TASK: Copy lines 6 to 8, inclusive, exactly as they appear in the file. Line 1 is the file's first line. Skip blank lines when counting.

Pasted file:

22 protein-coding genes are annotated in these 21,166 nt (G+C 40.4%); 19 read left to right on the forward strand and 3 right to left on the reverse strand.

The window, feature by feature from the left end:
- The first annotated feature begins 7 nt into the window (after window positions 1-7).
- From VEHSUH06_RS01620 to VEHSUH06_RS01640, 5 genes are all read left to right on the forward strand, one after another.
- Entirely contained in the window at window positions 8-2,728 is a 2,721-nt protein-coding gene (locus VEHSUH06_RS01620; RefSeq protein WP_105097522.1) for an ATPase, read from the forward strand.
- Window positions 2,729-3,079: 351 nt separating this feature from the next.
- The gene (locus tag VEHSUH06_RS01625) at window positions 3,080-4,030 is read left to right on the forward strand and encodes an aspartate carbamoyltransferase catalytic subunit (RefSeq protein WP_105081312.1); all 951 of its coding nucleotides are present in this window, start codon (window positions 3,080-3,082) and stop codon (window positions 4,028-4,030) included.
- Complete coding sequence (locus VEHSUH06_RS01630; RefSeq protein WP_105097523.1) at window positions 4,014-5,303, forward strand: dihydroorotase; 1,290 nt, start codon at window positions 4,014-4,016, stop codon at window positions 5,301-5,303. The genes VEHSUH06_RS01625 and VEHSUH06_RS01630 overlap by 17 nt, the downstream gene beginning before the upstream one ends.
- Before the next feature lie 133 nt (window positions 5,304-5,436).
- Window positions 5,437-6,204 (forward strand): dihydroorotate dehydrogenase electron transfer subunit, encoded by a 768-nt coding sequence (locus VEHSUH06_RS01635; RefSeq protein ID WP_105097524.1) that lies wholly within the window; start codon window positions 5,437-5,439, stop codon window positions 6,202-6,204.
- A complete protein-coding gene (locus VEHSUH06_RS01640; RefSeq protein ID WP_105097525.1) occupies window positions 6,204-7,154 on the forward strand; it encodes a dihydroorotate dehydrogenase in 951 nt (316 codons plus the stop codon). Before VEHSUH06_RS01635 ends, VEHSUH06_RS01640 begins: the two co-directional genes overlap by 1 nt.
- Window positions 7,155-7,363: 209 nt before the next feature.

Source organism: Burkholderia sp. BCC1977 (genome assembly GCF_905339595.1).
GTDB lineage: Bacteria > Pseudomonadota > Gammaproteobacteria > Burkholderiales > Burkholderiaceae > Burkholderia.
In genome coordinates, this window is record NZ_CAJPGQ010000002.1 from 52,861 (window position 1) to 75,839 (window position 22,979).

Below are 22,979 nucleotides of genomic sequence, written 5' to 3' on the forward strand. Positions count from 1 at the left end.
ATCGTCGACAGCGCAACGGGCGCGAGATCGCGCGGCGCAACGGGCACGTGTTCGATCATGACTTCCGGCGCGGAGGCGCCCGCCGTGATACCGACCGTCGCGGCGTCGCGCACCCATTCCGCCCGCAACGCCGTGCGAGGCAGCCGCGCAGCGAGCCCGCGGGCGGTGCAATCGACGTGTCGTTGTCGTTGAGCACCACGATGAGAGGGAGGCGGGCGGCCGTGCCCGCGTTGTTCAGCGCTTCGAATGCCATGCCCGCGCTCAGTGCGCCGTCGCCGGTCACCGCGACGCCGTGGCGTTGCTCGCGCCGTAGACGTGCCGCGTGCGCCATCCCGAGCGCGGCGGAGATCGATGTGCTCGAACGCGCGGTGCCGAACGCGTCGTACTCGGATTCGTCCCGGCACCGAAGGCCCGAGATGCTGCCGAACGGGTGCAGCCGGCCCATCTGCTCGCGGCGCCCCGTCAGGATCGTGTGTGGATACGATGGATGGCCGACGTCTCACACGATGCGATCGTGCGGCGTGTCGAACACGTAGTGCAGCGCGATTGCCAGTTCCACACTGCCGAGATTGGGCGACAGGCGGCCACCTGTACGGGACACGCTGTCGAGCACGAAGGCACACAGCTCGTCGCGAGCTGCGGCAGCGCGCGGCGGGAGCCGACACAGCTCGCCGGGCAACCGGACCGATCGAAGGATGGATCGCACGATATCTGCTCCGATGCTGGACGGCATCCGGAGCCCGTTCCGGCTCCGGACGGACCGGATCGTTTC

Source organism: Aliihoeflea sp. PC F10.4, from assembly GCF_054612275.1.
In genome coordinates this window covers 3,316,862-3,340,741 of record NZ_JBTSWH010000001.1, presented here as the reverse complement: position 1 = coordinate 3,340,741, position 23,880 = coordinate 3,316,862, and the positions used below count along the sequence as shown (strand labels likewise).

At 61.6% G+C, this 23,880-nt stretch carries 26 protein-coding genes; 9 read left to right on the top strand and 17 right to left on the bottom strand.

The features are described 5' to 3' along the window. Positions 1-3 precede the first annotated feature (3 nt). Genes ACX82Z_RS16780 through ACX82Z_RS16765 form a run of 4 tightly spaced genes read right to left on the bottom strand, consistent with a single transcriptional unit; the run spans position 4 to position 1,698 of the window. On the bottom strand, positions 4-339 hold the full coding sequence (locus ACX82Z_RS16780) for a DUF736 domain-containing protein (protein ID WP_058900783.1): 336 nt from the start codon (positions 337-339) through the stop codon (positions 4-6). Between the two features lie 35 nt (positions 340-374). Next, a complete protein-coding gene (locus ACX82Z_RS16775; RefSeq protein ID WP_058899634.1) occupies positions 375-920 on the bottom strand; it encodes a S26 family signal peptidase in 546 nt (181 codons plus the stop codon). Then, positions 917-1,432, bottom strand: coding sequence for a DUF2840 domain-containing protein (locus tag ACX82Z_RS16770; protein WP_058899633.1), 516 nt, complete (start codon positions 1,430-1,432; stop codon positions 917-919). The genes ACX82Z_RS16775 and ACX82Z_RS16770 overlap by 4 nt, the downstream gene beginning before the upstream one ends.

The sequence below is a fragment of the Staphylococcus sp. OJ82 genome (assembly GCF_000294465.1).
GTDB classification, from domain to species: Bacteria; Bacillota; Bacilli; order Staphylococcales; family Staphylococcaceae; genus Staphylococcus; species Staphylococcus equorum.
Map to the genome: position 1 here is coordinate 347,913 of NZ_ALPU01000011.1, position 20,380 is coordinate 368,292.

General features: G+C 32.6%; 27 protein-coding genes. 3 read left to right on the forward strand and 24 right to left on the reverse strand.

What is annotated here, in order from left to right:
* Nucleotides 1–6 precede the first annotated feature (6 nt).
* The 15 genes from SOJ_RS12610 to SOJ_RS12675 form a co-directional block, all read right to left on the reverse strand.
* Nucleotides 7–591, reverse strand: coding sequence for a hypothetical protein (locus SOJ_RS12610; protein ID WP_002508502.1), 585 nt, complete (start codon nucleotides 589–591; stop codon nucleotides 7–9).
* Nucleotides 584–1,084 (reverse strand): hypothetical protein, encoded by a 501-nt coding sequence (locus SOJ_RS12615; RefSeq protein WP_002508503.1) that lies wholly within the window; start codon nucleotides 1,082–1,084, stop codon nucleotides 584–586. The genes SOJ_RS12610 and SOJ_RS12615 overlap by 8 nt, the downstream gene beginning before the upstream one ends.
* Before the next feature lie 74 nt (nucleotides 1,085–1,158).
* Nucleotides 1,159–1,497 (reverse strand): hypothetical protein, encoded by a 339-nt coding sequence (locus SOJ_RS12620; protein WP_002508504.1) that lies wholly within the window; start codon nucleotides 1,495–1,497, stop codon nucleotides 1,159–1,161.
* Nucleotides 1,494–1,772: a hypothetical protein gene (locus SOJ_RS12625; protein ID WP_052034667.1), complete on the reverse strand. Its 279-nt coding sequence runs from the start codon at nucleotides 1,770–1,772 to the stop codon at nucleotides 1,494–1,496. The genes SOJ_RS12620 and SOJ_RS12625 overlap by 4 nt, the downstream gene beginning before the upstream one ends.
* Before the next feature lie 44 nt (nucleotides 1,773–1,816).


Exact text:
- Window positions 2,729-3,079: 351 nt separating this feature from the next.
- The gene (locus tag VEHSUH06_RS01625) at window positions 3,080-4,030 is read left to right on the forward strand and encodes an aspartate carbamoyltransferase catalytic subunit (RefSeq protein WP_105081312.1); all 951 of its coding nucleotides are present in this window, start codon (window positions 3,080-3,082) and stop codon (window positions 4,028-4,030) included.
- Complete coding sequence (locus VEHSUH06_RS01630; RefSeq protein WP_105097523.1) at window positions 4,014-5,303, forward strand: dihydroorotase; 1,290 nt, start codon at window positions 4,014-4,016, stop codon at window positions 5,301-5,303. The genes VEHSUH06_RS01625 and VEHSUH06_RS01630 overlap by 17 nt, the downstream gene beginning before the upstream one ends.